“Unfortunately, [Anderson] himself was murdered shortly after the Tupac murder,” Carroll explained. In fact, Anderson’s drug kingpin uncle Keefe D has even claimed to have been in the car at the time Anderson allegedly shot Shakur. This confession recently received attention after it was depicted in the 2018 USA Network show Unsolved: The Murders of Tupac and the Notorious B.I.G.
Keefe D’s statement provoked a furious response from Shakur’s fan-base. Many demanded that the self-styled criminal to be taken into custody over the confession. However, retired officer Carroll addressed these calls in the same 3 News interview and explained that it would be difficult to make any charges stick.
“Someone is not guilty of murder merely because they are in the car, you need a little more than that,” said Carroll. “You have got to know what happened and what transpired inside of the car.” With that in mind, justice in the Shakur case seems as far away as it ever was.
But what of those final words? Could Shakur himself have uttered something that could implicate someone in his own killing? “I was trying to get more information and asked him, ‘Who shot you?’ He looked me straight in the eyes and he said, ‘F*** you.’ Those were the last words he ever said in his life,” Carroll revealed.
Surprising words, perhaps, for a man who’d just been shot multiple times. But then this was also a man who’d grown up with a profound mistrust of the police, as well as a deeply rebellious edge. On second thoughts, then, it’s not so shocking that Shakur was unwilling to cooperate, even in his dying breaths.
But why did it take Carroll so long to reveal the final words of the rapper, details that would obviously generate huge interest among Shakur’s legions of fans? Well, Carroll stated in the interview with Vegas Seven that there were a couple of explanations for why he hadn’t made the information public. The first was simply because, as an active police officer, he couldn’t talk publicly about an active case.
Having now retired, of course, Carroll’s circumstances had changed. “There’s clearly never going to be a court case on this,” Carroll stated. But there was another reason that Carroll had remained reluctant to talk about Shakur’s words for so long.
Carroll, as a cop, also didn’t want Shakur to be celebrated for showing contempt to the police even in his dying moments. In that Vegas Seven interview, Carroll expressly stated that it wasn’t his wish for “Tupac to be a martyr or a hero because he told the cops ‘F*** you.’”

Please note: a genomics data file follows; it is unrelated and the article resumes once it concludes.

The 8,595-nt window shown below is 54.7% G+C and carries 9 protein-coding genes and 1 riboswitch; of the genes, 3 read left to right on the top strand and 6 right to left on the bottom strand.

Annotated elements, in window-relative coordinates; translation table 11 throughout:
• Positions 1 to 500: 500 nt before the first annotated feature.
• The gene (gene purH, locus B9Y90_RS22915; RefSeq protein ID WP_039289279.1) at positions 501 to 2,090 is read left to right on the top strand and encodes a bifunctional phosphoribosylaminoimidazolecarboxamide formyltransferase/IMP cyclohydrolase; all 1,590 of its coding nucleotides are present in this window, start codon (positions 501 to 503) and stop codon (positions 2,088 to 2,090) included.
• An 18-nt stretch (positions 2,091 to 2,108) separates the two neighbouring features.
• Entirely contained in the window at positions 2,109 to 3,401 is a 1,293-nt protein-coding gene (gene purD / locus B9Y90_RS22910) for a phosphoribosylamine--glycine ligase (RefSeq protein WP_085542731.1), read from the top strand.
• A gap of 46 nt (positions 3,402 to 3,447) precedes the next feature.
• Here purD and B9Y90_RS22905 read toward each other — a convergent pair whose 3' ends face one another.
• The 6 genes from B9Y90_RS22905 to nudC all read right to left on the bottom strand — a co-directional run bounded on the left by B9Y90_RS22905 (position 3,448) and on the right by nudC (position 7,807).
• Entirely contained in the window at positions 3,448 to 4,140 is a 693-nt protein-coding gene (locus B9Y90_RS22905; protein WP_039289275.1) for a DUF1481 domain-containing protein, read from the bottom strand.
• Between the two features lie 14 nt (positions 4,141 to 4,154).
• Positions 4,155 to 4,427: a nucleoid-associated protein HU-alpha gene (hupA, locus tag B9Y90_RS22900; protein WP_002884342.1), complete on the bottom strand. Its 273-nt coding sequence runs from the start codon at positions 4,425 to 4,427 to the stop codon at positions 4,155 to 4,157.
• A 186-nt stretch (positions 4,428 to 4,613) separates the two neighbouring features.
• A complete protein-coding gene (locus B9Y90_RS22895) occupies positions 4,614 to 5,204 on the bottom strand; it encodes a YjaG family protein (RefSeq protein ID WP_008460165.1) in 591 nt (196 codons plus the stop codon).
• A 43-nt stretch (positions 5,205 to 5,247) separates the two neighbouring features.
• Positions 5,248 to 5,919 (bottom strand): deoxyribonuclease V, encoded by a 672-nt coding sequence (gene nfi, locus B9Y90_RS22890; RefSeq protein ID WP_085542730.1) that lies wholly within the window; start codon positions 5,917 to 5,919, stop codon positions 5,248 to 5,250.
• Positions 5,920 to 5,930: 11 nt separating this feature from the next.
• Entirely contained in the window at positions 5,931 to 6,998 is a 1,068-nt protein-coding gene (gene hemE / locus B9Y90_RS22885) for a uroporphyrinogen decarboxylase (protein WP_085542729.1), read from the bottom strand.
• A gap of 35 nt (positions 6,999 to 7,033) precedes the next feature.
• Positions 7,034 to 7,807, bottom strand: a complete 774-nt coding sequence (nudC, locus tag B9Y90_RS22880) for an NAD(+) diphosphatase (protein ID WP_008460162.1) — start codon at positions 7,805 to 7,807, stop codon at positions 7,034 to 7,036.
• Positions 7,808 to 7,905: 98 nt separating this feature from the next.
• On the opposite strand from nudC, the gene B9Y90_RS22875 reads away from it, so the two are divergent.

Shakur didn’t die immediately from his wounds. He was struck by four different bullets, with two striking the rapper in the chest and further bullets entering him in the thigh and in the arm. Suge Knight, who was driving the car carrying Tupac and was the owner of Shakur’s record label Death Row, was also injured in the attack.
After the police arrived and the exchange with Officer Carroll took place, Shakur was taken to the University Medical Center of Southern Nevada. A sedated Shakur was eventually placed into a coma by staff at the hospital’s ICU. Six days later, on the afternoon of September 13, 1996, the rapper passed away due to internal bleeding.
Shakur’s body was cremated just a day later. Glowing tributes to the rapper’s artistry soon followed. “The slaying [of Shakur] silenced one of modern music’s most eloquent voices – a ghetto poet whose tales of urban alienation captivated young people of all races and backgrounds,” wrote Chuck Philips in the Los Angeles Times. “The 25-year-old Shakur had helped elevate rap from a crude street fad to a complex art form, setting the stage for the current global hip-hop phenomenon.”
Indeed, Shakur’s legacy is powerful. The musician’s mother, Afeni, set up an organization in her son’s name: the Tupac Amaru Shakur Foundation. Its stated aim is to “provide training and support for students who aspire to enhance their creative talents.” It seems a fitting way to remember a young man who displayed so much creativity.
And as for his music, Shakur’s place in the pantheon of legendary musical artists is secured, despite the fact he was only 25 when he died. As well as having sold in excess of 70 million units, Shakur is also an inductee of both the Rock & Roll Hall of Fame and the Hip-Hop Hall of Fame. He was among the very first to be admitted into the latter, although obviously all of this was achieved posthumously.
In 1995 Shakur’s hip-hop group Thug Life released their solitary studio album Thug Life: Volume 1. On that record, there’s a track about a fallen friend titled “How Long Will They Mourn Me?” In the song, Shakur asks, “I wish it would have been another, how long will they mourn me?” The answer is that, more than 20 years after Shakur’s passing, for some the process has never stopped.